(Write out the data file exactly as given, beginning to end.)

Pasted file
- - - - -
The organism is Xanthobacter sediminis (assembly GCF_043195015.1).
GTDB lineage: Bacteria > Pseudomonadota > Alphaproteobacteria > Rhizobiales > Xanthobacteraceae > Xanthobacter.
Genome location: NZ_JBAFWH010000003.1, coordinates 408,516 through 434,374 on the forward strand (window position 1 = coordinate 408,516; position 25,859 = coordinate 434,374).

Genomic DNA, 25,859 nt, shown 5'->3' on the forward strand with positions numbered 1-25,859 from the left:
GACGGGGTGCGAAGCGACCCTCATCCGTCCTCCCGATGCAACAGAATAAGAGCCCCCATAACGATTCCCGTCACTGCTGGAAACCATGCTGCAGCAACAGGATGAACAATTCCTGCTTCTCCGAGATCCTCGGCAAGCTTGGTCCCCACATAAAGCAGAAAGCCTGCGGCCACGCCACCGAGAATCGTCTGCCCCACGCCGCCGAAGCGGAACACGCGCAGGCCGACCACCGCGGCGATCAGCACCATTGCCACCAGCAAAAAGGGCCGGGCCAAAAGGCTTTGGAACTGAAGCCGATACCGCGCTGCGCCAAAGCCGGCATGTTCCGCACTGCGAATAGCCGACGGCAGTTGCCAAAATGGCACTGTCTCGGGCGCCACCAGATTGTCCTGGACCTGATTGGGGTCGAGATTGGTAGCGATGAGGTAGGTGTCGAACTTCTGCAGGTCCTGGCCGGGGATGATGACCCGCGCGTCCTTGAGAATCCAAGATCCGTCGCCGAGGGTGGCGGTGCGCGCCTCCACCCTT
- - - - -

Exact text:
The organism is Xanthobacter sediminis (assembly GCF_043195015.1).
GTDB lineage: Bacteria > Pseudomonadota > Alphaproteobacteria > Rhizobiales > Xanthobacteraceae > Xanthobacter.
Genome location: NZ_JBAFWH010000003.1, coordinates 408,516 through 434,374 on the forward strand (window position 1 = coordinate 408,516; position 25,859 = coordinate 434,374).

Genomic DNA, 25,859 nt, shown 5'->3' on the forward strand with positions numbered 1-25,859 from the left:
GACGGGGTGCGAAGCGACCCTCATCCGTCCTCCCGATGCAACAGAATAAGAGCCCCCATAACGATTCCCGTCACTGCTGGAAACCATGCTGCAGCAACAGGATGAACAATTCCTGCTTCTCCGAGATCCTCGGCAAGCTTGGTCCCCACATAAAGCAGAAAGCCTGCGGCCACGCCACCGAGAATCGTCTGCCCCACGCCGCCGAAGCGGAACACGCGCAGGCCGACCACCGCGGCGATCAGCACCATTGCCACCAGCAAAAAGGGCCGGGCCAAAAGGCTTTGGAACTGAAGCCGATACCGCGCTGCGCCAAAGCCGGCATGTTCCGCACTGCGAATAGCCGACGGCAGTTGCCAAAATGGCACTGTCTCGGGCGCCACCAGATTGTCCTGGACCTGATTGGGGTCGAGATTGGTAGCGATGAGGTAGGTGTCGAACTTCTGCAGGTCCTGGCCGGGGATGATGACCCGCGCGTCCTTGAGAATCCAAGATCCGTCGCCGAGGGTGGCGGTGCGCGCCTCCACCCTT